MACHINE LEARNING

What’s New in the Splunk Machine Learning Toolkit 4.4

Our fourth release of the Splunk Machine Learning Toolkit before Splunk .conf19 is ready to download. As always, we have you and your needs in mind to make machine learning-driven outcomes easier and more accessible for you. 

New Content Highlights

Smart Forecasting Assistant

Previously, we released the brand new Smart Forecasting Assistant in MLTK 4.3 that supported univariate time series. In 4.4, this Assistant comes packed with many more features and capabilities. You can now forecast on multiple time series at the same time and the algorithm is capable of modeling the intrinsic dependency between the time series. Scroll down for a deep dive.

DensityFunction Improvements

This algorithm is proving to be one of the most popular features that we have ever released as part of MLTK. We have listened to your feedback and this new release brings with it additional improvements. Now you'll get a warning message if any of the groups in your data have less than 50 data points, because no one wants to detect outliers using unreliable models. You are also able to generate sample data points from trained density functions both the normal and abnormal regions—just call full_sample.

Rule of Thumb to Split Data

MLTK’s Predict Numeric and Categorical Field Assistants previously set the train and test split ratio to 50-50. You asked us why it’s different from the common practice in machine learning which is a 70-30 or 80-20 split and we agreed. Now these Assistants will default to a 70-30 split. We strongly suggest you don’t just stick to this rule of thumb and instead experiment with different split ratios to see the effect on your model’s accuracy and pick the best one. Of course, cross validation is a more comprehensive way of assessing your model and the data you have at hand.

MLTK Joins the Dark Side

Starting in Splunk Enterprise 7.2, Splunk supports a dark theme for Dashboards. Now, MLTK custom visualizations also support the dark theme. Rest your eyes, join the dark side!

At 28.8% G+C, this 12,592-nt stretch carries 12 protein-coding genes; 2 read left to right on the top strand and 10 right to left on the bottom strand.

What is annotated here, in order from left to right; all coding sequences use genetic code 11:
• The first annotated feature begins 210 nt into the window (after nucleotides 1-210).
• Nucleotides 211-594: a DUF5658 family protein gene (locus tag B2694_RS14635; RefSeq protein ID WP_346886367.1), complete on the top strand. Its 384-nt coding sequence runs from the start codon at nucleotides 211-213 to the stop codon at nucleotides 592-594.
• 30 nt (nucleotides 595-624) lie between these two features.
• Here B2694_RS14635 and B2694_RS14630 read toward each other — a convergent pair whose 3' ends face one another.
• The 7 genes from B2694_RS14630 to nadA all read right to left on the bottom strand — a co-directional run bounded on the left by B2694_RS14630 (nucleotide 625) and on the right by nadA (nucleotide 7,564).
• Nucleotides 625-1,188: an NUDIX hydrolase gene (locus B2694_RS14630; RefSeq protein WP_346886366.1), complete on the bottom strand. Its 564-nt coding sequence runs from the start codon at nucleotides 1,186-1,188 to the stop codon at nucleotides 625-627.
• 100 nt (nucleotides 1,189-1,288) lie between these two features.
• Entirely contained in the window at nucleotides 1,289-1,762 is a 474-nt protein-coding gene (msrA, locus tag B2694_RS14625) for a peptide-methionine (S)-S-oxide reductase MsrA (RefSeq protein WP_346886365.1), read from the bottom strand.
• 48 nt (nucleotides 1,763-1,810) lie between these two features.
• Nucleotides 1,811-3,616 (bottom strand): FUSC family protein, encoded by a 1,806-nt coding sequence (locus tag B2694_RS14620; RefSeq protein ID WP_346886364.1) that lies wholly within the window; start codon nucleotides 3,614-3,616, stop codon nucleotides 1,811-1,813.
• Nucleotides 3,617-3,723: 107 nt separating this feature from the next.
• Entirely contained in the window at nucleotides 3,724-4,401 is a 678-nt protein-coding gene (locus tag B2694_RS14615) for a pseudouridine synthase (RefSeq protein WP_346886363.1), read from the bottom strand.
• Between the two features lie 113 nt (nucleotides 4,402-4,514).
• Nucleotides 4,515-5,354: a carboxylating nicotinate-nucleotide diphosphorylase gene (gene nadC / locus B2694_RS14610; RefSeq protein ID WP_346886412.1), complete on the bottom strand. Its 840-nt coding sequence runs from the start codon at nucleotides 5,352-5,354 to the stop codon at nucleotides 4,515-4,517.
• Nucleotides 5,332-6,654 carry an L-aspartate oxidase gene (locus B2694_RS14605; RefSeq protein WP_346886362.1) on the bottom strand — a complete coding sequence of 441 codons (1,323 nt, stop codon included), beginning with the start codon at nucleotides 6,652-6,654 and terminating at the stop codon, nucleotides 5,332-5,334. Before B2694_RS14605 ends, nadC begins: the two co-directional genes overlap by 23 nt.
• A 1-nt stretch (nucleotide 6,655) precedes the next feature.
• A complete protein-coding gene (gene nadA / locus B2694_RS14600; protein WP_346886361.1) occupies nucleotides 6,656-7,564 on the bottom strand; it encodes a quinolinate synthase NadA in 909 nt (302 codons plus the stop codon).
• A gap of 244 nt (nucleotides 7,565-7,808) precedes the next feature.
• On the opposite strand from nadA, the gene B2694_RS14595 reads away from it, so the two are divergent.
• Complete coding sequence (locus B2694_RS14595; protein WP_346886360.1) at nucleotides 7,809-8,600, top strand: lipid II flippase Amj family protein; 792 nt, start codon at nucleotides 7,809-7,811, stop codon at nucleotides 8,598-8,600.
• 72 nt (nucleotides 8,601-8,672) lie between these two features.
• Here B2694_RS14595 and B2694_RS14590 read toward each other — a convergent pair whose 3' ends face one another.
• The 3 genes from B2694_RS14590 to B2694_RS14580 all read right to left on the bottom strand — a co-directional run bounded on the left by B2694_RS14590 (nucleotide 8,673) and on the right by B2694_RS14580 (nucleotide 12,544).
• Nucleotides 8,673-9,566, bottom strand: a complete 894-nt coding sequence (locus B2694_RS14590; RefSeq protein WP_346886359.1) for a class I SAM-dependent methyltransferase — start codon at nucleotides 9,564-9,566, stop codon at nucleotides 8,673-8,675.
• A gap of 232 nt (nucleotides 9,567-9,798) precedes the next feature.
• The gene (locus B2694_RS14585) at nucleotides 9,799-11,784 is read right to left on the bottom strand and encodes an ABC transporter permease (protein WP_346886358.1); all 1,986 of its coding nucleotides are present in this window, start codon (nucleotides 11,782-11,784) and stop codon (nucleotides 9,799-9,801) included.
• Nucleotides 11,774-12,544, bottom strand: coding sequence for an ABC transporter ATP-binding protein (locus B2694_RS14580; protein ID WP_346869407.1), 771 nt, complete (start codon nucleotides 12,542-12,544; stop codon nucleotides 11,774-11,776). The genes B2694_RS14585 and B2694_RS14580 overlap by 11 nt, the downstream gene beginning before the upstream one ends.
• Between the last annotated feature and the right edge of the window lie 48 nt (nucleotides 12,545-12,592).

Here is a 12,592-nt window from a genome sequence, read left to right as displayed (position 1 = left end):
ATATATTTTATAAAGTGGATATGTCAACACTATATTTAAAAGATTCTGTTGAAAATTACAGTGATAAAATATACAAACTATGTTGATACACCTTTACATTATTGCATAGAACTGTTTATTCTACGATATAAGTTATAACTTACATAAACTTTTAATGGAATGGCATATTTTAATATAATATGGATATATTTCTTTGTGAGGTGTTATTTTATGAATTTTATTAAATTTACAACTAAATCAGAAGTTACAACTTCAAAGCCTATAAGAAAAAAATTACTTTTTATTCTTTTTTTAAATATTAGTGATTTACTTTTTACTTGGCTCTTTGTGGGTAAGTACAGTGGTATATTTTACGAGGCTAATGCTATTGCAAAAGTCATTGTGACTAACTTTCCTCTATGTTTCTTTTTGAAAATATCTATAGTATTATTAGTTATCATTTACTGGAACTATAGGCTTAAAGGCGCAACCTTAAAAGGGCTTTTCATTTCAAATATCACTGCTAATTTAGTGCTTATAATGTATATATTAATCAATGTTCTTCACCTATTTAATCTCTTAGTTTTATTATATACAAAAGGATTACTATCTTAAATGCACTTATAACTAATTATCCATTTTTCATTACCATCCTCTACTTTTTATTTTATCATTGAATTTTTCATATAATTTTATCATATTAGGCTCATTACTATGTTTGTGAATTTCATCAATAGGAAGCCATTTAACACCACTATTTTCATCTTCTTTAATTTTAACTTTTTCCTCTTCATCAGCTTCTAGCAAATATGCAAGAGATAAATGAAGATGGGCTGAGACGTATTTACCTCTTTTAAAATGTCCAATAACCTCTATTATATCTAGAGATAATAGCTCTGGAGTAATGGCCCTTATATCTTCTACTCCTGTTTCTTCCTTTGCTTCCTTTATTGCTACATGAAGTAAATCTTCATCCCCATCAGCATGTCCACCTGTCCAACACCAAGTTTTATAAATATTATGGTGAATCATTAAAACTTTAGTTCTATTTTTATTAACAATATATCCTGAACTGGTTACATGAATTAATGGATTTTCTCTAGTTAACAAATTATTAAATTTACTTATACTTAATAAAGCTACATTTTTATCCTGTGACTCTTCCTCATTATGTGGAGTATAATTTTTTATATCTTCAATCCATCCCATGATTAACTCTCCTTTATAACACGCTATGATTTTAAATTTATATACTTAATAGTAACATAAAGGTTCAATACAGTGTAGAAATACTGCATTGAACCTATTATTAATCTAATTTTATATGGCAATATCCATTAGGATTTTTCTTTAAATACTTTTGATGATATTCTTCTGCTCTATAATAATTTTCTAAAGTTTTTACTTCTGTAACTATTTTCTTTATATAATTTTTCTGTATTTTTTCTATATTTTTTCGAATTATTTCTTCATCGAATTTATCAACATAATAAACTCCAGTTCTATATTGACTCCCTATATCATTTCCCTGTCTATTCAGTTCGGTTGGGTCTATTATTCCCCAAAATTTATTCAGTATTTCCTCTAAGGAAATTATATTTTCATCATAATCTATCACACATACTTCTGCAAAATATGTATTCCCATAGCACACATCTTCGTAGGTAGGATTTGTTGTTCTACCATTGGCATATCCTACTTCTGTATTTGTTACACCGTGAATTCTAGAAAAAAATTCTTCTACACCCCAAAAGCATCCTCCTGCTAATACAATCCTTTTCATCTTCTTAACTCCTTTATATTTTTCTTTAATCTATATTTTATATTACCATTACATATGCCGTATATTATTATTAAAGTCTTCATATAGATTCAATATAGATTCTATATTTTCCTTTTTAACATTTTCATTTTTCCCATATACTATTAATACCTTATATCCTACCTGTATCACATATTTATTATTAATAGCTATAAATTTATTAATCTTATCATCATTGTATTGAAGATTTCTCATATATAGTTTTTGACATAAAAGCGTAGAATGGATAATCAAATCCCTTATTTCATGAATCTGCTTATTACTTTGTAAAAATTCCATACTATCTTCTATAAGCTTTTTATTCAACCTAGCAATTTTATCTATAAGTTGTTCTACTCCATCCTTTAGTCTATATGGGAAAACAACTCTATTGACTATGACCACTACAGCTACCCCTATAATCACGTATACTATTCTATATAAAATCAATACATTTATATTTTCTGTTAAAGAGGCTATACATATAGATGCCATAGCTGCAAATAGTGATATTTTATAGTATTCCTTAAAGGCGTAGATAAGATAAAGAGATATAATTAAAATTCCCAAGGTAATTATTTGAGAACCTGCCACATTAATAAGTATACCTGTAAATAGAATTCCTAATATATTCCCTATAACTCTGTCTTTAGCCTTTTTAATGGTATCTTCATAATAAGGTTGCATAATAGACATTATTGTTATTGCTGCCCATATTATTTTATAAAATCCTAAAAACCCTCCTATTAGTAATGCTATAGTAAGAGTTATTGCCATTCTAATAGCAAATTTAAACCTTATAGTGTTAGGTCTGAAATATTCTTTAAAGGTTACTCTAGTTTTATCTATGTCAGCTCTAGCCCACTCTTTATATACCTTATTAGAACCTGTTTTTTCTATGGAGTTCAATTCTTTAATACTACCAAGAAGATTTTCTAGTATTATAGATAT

MLTK Docs

The Machine Learning Toolkit provides custom machine learning solutions that include machine learning specific Search Processing Language (SPL) commands, macros, visualizations, and guided modeling dashboards. Along with many blogs, videos, and an active MLTK user community, MLTK and ML-SPL Extensibility API offer detailed user documentation. New and improved features are always documented specifically, and listed with links in the evolving What’s New section. Version 4.4 of the documentation is revamped to make chapter and topic names more clear, and reorganized into a more user-friendly hierarchical order. Lost your favorite document bookmark or struggling to find a topic? Reach out to a MLTK support resource or use the “Send Feedback” or “Post a Comment” options at the bottom of any machine learning document to share your ideas with us directly. Your feedback helps keep our documents on point and valuable and we welcome your thoughts.

Smart Forecasting Assistant – Multivariate Support

Smart Forecasting Assistant now supports both univariate and multivariate forecasting. The multivariate workflow is the same as univariate in many ways but with key differences associated with the multivariate workflow highlighted below.